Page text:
Prothrombin (factor II, F.II) is a vitamin K-dependent glycoprotein produced in the liver. The concentration of prothrombin in plasma is ~100 μg/ml (~1.4 μM). Prothrombin is a single chain molecule with a molecular weight of 72 kDa. Prothrombin consists of a catalytic domain followed by two kringle structures and an amino-terminal domain containing 10 γ-carboxy-glutamic acid (gla) residues. These gla residues allow prothrombin to bind to membranes that contain acidic phospholipids in a calcium dependent manner. The binding to membranes is required for effective presentation of prothrombin as a substrate for activation by the prothrombinase complex, which consists of activated factor X, activated cofactor V and calcium on phospholipid membrane. Activation by prothrombinase occurs by sequential cleavage after residue Arg320 then after Arg271 to produce the active protease α-thrombin (37 kDa) and the by-product prothrombin fragment 1.2 (35 kDa). The product thrombin further cleaves prothrombin fragment 1.2 after residue Arg155 into individual prothrombin fragments 1 and 2. The activity of α-thrombin in plasma is inhibited primarily by antithrombin and the rate of inhibition is accelerated 1000-fold in the presence of optimal concentrations of heparin. Other physiological inhibitors of thrombin in the absence of heparin include α2macroglobulin and α1antitrypsin1-3.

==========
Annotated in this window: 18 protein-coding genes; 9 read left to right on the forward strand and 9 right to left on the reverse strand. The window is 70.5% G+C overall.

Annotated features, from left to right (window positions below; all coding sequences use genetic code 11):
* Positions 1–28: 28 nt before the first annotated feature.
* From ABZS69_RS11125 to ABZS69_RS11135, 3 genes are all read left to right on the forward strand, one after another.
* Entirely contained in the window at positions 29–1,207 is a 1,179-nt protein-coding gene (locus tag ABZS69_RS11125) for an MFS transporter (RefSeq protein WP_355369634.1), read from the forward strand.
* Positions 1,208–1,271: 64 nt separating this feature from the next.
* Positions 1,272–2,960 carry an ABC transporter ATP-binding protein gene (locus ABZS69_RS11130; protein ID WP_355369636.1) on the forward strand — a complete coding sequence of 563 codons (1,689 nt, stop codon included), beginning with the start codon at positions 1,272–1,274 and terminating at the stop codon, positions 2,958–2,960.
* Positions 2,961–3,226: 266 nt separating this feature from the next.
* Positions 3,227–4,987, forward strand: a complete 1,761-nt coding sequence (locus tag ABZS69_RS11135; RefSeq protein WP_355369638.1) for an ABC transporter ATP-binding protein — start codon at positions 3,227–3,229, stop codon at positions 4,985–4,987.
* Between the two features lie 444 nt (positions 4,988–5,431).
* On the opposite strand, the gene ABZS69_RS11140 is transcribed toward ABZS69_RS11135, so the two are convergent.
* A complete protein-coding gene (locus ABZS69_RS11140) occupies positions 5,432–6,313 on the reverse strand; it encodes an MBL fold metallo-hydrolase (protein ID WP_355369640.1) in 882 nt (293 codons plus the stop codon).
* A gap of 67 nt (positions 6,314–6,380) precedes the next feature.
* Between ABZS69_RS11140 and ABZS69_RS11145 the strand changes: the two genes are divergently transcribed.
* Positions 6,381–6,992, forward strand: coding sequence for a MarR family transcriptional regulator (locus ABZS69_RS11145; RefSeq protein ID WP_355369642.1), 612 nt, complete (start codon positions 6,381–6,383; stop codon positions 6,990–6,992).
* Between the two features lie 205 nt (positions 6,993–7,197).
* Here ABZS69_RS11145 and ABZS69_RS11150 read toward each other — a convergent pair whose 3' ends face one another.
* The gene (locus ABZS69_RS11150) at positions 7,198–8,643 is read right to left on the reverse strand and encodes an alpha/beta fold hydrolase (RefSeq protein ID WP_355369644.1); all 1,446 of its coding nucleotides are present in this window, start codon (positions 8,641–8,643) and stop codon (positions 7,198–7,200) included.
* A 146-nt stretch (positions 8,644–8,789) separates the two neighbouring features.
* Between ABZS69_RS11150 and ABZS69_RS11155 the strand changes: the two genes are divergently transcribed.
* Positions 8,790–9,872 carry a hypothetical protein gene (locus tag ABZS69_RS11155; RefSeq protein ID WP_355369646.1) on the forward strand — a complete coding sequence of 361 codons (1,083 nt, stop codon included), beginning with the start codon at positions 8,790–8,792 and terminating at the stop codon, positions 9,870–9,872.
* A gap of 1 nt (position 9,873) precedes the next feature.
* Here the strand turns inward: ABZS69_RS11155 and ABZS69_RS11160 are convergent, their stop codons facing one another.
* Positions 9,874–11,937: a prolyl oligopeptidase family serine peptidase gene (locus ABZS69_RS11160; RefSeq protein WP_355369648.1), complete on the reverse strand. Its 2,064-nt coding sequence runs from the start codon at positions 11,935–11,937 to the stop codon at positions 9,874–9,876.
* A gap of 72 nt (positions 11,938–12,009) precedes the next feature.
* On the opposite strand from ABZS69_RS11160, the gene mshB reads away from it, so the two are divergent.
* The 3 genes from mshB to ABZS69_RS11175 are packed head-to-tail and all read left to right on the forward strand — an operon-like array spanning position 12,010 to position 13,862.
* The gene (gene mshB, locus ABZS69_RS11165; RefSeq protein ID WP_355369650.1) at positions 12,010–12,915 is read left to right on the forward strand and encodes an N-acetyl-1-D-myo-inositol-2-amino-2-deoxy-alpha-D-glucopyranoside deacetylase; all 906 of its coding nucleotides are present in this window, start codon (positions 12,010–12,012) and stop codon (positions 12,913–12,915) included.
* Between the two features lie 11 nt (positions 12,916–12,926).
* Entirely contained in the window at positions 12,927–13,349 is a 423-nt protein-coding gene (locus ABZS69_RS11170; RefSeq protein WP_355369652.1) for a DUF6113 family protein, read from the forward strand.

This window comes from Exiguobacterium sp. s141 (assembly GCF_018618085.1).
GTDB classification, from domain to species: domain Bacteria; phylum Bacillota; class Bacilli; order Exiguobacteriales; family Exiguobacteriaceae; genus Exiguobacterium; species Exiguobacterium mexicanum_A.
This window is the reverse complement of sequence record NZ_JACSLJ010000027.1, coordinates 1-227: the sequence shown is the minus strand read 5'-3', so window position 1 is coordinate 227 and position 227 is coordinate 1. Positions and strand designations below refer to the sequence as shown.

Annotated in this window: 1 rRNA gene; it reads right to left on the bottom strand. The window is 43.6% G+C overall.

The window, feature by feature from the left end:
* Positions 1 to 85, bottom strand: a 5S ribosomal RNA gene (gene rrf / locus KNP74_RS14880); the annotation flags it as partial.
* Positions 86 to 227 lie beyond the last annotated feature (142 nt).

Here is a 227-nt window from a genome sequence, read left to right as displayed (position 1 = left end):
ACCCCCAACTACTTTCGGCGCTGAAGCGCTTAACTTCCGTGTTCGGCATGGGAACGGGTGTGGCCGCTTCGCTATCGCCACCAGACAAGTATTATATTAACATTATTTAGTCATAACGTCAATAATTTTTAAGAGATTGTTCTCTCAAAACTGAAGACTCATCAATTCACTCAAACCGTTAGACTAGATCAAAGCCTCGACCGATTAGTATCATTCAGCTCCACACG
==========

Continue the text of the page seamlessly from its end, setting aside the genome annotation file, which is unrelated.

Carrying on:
References and Reviews
Mann KG; Prothrombin and Thrombin; in Hemostasis and Thrombosis, 3rd Edition, eds. RW Colman, J
Hirsh, VJ Marder and EW Salzman, pp. 184-199, J.B. Lippincott Co., Philadelphia PA, USA, 1994.
Mann KG; Prothrombin; Methods in Enzymology 45, pp 123-156, 1976.
Downing MW, Bloom JW, Mann KG; Comparison of the Inhibition of Thrombin by Three Plasma Protease Inhibitors; Biochemistry 17, pp 2649-2653, 1978.